Is the West sleepwalking into a war with China?

Policy-makers need to tread carefully as a conflict between Beijing and Taipei would dwarf Russia’s war in Ukraine

There is a growing antagonism towards China in Western commentaries.

It is provoked by Beijing’s treatment of the Uighurs, Hong Kong and Taiwan, its activities in the South China Sea, and its role in Sri Lanka’s debt crisis.

Some of this is undoubtedly justified. But is the West sleepwalking to war with China – and would it be a just conflict or a foolhardy act of declining powers?

In Western China, the Uighur people are being mistreated, no doubt about it. In Hong Kong, Britain leased the city from the Chinese and gave its people almost no democracy.

Complaining now about Beijing’s behavior there is like tenants asking for repairs to be done to an office building 25 years after they’ve left. We might not like what is happening to Hong Kong, but it is Chinese territory.

As for Beijing’s claims in the South China Sea, they are largely false as its semi-fictional “Nine-Dash Line” fails to stand up to historical scrutiny.

Private lenders

Then there is Sri Lanka’s debt. Less than 10% is held by the Chinese. Japan, the Asian Development Bank and private lenders hold the rest.

How is Sri Lanka’s gross mishandling of its own economy somehow China’s fault, when it holds less of Sri Lanka’s debt than Japan does?

So far it is a mixed report card for China.

But what of Taiwan? Voices are saying more loudly, especially since Russia invaded Ukraine, that independence for the democratic island must be supported.

The problem, though, is that Taiwan is not independent, has not claimed independence, and indeed still claims to be the government of all of China.

That isn’t a typo. Taiwan claims to govern all of China. How could Taipei make that claim?

Chiang Kai-Shek’s government leaves the UN General hall in 1971. Photo: UN

Rival Chinese nationalists and communists united during World War II to defeat Japan, then descended into a brutal civil war of their own.

Communist forces gained the ascendancy and nationalist forces fled to Taiwan, where they partly displaced and repressed the indigenous peoples.

Nevertheless, the international community continued to recognize the nationalist forces in Taipei as the government of “all of China,” allowing them to hold the United Nation’s Security Council seat for China.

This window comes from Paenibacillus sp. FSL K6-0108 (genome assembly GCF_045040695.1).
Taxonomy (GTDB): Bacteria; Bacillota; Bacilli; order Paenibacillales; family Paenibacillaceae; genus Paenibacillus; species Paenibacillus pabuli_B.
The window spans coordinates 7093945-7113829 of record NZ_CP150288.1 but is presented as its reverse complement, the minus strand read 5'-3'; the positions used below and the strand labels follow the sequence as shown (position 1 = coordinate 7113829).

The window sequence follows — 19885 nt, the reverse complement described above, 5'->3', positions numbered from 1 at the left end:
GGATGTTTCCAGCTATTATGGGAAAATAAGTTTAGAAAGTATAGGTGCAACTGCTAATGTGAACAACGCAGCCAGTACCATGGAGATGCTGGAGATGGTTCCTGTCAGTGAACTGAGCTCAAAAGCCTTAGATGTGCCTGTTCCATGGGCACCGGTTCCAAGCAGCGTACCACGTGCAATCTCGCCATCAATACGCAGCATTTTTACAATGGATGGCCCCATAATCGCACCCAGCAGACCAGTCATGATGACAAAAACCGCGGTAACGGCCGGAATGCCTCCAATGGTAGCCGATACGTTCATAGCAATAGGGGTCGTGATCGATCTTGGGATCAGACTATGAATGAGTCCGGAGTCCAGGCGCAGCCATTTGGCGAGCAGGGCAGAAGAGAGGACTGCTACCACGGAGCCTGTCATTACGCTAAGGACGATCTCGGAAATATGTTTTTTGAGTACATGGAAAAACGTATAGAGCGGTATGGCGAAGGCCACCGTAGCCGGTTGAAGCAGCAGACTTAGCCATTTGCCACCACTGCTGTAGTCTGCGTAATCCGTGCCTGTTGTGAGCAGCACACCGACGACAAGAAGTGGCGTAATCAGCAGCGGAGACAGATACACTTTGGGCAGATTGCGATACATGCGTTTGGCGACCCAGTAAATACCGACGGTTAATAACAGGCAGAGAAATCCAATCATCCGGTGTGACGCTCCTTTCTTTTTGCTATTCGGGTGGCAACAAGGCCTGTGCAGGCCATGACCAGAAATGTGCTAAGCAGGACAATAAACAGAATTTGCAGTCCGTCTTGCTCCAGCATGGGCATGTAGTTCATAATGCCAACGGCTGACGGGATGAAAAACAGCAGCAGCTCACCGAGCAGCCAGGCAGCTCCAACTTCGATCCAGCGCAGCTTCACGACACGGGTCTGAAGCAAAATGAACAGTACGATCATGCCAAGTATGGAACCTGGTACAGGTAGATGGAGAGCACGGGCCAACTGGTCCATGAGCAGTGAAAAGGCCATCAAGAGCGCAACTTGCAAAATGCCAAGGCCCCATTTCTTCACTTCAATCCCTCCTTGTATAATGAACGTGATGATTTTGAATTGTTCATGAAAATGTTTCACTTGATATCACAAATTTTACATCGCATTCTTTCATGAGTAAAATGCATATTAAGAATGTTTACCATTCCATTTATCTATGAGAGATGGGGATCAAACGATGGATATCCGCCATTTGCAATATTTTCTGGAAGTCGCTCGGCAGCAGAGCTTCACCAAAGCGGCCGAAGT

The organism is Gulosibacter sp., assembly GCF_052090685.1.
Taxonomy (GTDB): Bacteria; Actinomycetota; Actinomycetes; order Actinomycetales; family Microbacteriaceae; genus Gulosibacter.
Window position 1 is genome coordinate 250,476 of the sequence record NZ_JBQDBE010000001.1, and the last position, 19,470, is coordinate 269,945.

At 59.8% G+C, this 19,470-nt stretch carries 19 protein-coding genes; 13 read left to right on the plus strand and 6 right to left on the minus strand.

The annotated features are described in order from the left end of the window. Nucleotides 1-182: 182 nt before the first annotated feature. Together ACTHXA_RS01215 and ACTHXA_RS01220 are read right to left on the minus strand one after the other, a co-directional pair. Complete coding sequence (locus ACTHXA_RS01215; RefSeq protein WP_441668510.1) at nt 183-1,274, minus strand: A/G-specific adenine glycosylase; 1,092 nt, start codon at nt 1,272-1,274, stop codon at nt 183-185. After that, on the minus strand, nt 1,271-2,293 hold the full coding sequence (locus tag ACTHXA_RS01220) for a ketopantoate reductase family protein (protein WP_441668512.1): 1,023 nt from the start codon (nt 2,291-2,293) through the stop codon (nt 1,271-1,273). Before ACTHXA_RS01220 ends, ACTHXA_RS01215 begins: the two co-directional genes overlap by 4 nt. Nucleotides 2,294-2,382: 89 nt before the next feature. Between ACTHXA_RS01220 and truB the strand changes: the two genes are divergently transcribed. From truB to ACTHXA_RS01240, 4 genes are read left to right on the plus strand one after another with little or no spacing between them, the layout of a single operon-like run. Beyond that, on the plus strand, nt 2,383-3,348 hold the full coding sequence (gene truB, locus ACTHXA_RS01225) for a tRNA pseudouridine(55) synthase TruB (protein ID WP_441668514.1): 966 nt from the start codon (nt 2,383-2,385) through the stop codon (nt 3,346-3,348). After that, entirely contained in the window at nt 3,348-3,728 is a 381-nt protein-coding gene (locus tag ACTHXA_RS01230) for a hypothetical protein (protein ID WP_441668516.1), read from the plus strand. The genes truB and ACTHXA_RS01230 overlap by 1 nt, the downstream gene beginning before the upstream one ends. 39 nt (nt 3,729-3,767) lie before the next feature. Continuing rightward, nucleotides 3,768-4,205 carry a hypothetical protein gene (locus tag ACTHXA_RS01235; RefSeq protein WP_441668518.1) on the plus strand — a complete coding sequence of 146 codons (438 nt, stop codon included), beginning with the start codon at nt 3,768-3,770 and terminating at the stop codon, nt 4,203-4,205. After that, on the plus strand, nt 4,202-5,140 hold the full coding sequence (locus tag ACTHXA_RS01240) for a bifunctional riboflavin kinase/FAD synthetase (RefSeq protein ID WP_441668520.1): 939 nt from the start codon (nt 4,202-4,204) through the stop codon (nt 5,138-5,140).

Chinese communists in Beijing played a long game and supported many pro-independence movements in Africa.

This paid off big time in 1971 when many of the newly independent African countries pushed for UN General Assembly Resolution 2758, which changed the UN’s recognition of the government of all of China from Taipei to Beijing.

The resolution clearly states that the communist powers in Beijing are “the only legitimate representative of China to the United Nations” and removed “the representatives of Chiang Kai-shek” in Taiwan from the UN.

Sovereign territory

When Resolution 2758 was voted on, Britain, Canada and European countries supported recognizing Beijing rather than Taipei as the seat of the Chinese government while keeping the sovereign territory as a single whole.

The United States and Australia voted to keep recognizing the government in Taipei. It was the first time Australia had voted against Britain and with the US on a major issue.

Today, all members of the UN, bar 13 small countries, recognize the government in Beijing as the government of “all of China.” The US does, Britain does, all European Union states do and Australia does.

So where is this independence that some want the West to go to war to defend?

The UN could perhaps have recognized Taiwan and China as two countries. But it didn’t. One of the reasons was that the government in Taipei didn’t ask to be independent.

Another victim of Russia’s bombing campaign in Ukraine. Photo: Flicka

To this day, the constitution of Taiwan claims to govern all of China and even makes temporary provisions in its constitution for voting in “free China” until “reunification.”

So, the mainland claims Taiwan to be a “renegade province”. Likewise, the Taiwanese constitution paints mainland China as a renegade.

The underlying truth is that the Chinese civil war, which started in the 1940s, has never formally finished.

So, when people say the West should support Taiwan, what exactly do they mean:

  • Do they mean a status quo of what the Americans call “strategic ambiguity?”
  • Do they mean supporting independence when Taiwan hasn’t declared it?
  • Do they mean forcing the continuation of the civil war’s stalemate until a formal resolution?
  • Do they mean supporting the Taiwanese constitution’s claim to govern all of China – that is, continue the civil war until the communists are pushed out of Beijing?
Taiwan’s independence

Words are increasingly important. The status quo can only be maintained while Beijing sees it in its best interest not to act. But the more people talk of Taiwan’s independence, or talk of going to war, the more China is pushed into a corner.

And while nothing can justify Vladimir Putin’s invasion of Ukraine, nor his atrocities there, we can see that sometimes “virtue signaling” has unintended consequences in international affairs.

Taiwan is not independent – nor has it claimed to be. Calling for “support to Taiwan,” like calling for “NATO expansion,” has clear dangers.

Policy-makers need to tread very carefully. A conflict with China and Taiwan will make Ukraine and Russia look like the preview, not the war.

Andrew MacLeod is a Visiting Professor of War and Security Studies and International Genetics at King’s College London in the United Kingdom.

This article is republished from The Conversation under a Creative Commons license. Read the original article.

The views and opinions expressed in this article are those of the author and do not necessarily reflect the official policy of China Factor.